By 1997, the Gold Box engine must have seemed pretty stale anyway. I've loved the games that it produced, but I certainly wouldn't have liked to spend the rest of my RPG career starting at its bland corridors, unable to see enemies in the environment, straightjacketed by the AD&D1 character system. In six years, the game had only been upgraded twice, and the primary thing it must have offered was that it was the only online graphical RPG. This changed in 1997 with the release of Ultima Online, and titles like Asheron's Call and EverQuest soon followed, probably killing any serious incentive to resurrect Neverwinter Nights.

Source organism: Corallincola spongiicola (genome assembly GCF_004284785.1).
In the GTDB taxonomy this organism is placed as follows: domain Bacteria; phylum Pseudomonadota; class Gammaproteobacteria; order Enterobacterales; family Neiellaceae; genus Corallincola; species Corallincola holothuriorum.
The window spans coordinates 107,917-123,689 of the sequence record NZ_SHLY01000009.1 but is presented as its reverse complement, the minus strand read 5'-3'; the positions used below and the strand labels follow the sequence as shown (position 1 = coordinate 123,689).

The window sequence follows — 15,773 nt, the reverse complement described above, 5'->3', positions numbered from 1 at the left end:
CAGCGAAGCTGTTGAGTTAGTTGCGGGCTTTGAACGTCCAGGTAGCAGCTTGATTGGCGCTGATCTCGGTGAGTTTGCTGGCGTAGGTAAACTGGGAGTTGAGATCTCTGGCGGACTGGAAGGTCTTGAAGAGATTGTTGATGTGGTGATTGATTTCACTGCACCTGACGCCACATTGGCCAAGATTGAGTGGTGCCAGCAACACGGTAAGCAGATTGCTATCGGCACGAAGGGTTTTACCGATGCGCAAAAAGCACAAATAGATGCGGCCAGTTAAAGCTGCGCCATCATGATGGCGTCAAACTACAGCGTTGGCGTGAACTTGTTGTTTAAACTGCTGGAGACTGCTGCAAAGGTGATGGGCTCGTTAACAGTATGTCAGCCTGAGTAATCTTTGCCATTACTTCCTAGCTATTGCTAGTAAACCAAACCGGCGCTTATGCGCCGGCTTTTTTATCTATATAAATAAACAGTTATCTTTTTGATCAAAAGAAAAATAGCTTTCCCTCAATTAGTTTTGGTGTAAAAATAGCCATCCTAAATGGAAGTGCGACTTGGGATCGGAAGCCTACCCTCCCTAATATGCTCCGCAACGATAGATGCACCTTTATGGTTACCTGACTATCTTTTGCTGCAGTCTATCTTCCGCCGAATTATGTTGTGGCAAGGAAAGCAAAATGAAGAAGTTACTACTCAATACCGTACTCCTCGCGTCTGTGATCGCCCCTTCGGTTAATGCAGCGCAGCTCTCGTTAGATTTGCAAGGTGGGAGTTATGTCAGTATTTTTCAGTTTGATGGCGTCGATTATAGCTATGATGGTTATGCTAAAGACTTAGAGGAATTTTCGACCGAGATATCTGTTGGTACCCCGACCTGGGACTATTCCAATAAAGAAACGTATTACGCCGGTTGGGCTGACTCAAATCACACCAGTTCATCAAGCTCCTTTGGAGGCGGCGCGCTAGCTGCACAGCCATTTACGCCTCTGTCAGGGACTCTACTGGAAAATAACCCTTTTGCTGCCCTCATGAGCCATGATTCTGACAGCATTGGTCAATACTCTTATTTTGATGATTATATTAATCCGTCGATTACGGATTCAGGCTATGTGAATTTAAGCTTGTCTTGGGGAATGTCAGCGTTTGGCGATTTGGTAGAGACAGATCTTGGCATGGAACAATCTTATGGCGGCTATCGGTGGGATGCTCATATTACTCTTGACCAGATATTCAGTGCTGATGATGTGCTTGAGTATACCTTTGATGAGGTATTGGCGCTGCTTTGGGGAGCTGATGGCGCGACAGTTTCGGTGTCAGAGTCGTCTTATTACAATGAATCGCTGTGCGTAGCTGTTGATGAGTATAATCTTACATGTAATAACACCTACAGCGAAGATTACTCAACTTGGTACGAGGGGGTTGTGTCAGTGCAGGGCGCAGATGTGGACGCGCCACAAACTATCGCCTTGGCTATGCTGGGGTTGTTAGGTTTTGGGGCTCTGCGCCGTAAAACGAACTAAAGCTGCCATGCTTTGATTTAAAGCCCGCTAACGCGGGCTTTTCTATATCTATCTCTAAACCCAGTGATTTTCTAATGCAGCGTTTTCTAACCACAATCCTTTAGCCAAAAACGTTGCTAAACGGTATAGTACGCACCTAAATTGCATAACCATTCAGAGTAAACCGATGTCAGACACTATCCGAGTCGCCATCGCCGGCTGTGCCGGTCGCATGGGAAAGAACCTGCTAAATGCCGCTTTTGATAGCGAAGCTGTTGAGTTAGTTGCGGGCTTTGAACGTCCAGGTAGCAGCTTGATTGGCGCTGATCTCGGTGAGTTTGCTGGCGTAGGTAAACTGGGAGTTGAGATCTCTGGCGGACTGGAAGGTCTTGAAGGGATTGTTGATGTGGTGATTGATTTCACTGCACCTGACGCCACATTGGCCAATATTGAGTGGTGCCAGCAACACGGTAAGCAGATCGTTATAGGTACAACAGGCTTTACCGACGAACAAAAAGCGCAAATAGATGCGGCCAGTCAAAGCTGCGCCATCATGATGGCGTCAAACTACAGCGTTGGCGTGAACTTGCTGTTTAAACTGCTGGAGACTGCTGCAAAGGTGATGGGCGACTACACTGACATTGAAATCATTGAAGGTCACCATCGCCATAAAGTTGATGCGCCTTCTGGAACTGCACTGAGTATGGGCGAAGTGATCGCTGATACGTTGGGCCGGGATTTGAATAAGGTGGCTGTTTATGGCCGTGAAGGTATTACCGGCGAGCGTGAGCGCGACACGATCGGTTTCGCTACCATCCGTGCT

The name lives on, of course, in the 2002 Bioware title. It's amazing that only 5 years separate the end of Neverwinter Nights online and the beginning of the Aurora Engine namesake; judging by graphics, sound, and size, you'd think they were eons apart. The 2002 title is more of a "remake" of the original than I ever realized, with Neverwinter facing the same sort of threat and the player exploring pretty much the same geographic territory. I understand that some dedicated fans literally re-created the original game maps using the Aurora toolset and hosted a limited online community until 2012. That same year, a dedicated fan released a Forgotten Realms Unlimited Adventures version of the original game.
|The Bioware version, only 5 years after the original went offline, feels like a completely different era.|